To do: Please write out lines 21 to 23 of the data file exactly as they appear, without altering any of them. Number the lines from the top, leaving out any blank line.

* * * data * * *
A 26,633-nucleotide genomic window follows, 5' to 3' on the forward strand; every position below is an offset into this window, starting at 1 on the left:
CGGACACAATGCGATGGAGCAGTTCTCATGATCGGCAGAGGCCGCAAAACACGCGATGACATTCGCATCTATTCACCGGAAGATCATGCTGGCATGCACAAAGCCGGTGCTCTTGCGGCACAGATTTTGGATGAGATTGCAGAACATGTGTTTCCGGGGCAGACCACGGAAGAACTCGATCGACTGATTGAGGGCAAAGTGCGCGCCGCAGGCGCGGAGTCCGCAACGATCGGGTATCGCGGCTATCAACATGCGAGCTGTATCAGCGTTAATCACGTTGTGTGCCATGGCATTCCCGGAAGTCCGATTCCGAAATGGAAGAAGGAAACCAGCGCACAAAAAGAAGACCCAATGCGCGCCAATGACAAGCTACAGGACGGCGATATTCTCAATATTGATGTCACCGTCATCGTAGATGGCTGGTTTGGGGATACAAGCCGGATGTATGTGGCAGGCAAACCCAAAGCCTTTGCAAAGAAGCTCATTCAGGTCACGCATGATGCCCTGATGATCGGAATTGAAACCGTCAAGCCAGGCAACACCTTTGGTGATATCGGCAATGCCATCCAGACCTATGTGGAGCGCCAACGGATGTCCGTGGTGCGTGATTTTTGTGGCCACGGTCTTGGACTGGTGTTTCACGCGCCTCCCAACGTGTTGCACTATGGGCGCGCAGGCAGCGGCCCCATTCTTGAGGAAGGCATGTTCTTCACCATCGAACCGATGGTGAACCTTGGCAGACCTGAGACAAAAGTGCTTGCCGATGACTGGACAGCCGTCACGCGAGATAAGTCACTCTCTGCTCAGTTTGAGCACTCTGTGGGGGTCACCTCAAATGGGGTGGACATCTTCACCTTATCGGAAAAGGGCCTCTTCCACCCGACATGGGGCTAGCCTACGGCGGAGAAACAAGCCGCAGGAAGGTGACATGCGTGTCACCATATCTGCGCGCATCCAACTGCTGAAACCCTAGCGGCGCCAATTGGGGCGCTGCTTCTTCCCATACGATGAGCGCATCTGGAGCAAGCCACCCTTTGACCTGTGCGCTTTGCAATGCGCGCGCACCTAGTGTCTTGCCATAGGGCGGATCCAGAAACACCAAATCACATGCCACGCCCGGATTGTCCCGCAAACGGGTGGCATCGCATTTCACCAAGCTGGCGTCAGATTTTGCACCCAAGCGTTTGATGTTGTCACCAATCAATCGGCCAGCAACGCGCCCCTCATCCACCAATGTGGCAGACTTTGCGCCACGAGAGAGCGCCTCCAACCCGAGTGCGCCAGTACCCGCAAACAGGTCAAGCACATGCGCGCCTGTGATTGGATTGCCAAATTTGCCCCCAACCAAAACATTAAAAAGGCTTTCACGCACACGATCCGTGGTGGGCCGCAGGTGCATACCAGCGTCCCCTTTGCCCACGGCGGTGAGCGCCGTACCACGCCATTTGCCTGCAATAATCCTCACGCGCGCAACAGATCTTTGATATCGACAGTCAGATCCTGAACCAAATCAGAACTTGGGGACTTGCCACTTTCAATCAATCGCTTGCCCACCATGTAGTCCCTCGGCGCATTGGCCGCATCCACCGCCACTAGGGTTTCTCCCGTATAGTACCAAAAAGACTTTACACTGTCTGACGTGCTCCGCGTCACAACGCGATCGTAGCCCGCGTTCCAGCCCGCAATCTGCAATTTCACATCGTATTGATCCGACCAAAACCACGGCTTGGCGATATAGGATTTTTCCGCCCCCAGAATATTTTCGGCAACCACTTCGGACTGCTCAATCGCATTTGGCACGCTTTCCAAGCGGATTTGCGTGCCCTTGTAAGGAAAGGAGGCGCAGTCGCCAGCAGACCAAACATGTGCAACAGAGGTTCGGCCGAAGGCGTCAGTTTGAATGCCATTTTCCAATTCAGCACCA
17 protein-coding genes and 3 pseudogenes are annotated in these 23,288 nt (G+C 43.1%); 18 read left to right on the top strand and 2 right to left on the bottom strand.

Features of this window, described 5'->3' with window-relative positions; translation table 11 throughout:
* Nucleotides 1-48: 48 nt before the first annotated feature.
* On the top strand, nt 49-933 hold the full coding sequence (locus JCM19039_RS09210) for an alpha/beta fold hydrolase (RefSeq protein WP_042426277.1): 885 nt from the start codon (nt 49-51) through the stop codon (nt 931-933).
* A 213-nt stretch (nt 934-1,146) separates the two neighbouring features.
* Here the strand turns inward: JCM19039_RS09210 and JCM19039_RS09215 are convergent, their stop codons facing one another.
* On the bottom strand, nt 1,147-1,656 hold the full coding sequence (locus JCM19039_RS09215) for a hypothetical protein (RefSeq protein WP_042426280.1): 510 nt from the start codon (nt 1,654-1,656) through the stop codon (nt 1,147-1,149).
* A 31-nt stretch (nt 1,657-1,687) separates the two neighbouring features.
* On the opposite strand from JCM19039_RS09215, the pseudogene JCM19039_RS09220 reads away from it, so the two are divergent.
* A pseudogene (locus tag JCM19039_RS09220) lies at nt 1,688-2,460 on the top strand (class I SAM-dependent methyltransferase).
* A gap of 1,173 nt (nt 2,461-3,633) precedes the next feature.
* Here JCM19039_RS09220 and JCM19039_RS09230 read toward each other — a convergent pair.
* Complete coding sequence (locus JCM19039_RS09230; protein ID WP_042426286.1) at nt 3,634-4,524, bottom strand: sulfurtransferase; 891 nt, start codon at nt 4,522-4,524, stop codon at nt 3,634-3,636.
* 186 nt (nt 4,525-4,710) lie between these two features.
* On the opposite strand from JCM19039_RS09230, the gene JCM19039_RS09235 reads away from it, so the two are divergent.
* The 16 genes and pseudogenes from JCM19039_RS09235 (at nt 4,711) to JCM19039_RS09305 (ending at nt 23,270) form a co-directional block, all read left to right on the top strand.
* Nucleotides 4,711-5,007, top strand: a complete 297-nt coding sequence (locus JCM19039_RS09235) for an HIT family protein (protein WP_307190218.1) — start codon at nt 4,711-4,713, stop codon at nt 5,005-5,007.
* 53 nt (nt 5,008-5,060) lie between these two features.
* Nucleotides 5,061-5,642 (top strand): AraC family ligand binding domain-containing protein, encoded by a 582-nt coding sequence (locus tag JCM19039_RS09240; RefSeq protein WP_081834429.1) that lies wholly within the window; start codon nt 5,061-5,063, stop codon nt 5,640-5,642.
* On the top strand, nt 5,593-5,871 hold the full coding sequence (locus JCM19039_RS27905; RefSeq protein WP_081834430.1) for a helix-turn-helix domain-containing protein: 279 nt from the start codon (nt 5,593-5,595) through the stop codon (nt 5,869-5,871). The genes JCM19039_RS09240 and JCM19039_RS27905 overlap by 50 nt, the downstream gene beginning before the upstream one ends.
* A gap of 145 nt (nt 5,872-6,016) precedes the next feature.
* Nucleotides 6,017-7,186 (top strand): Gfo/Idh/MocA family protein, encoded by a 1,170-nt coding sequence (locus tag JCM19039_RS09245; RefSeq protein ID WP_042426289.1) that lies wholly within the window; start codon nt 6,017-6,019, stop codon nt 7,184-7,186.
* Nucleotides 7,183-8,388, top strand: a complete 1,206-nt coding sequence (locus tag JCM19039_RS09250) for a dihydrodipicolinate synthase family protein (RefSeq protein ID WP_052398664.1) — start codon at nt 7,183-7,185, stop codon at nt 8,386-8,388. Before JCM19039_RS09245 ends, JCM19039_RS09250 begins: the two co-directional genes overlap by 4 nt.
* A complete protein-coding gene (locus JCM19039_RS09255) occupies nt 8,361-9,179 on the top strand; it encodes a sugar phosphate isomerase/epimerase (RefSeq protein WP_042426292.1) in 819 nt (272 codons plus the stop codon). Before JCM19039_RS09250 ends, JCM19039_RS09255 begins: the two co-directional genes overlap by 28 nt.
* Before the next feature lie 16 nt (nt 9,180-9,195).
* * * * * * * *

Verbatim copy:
* Nucleotides 5,061-5,642 (top strand): AraC family ligand binding domain-containing protein, encoded by a 582-nt coding sequence (locus tag JCM19039_RS09240; RefSeq protein WP_081834429.1) that lies wholly within the window; start codon nt 5,061-5,063, stop codon nt 5,640-5,642.
* On the top strand, nt 5,593-5,871 hold the full coding sequence (locus JCM19039_RS27905; RefSeq protein WP_081834430.1) for a helix-turn-helix domain-containing protein: 279 nt from the start codon (nt 5,593-5,595) through the stop codon (nt 5,869-5,871). The genes JCM19039_RS09240 and JCM19039_RS27905 overlap by 50 nt, the downstream gene beginning before the upstream one ends.
* A gap of 145 nt (nt 5,872-6,016) precedes the next feature.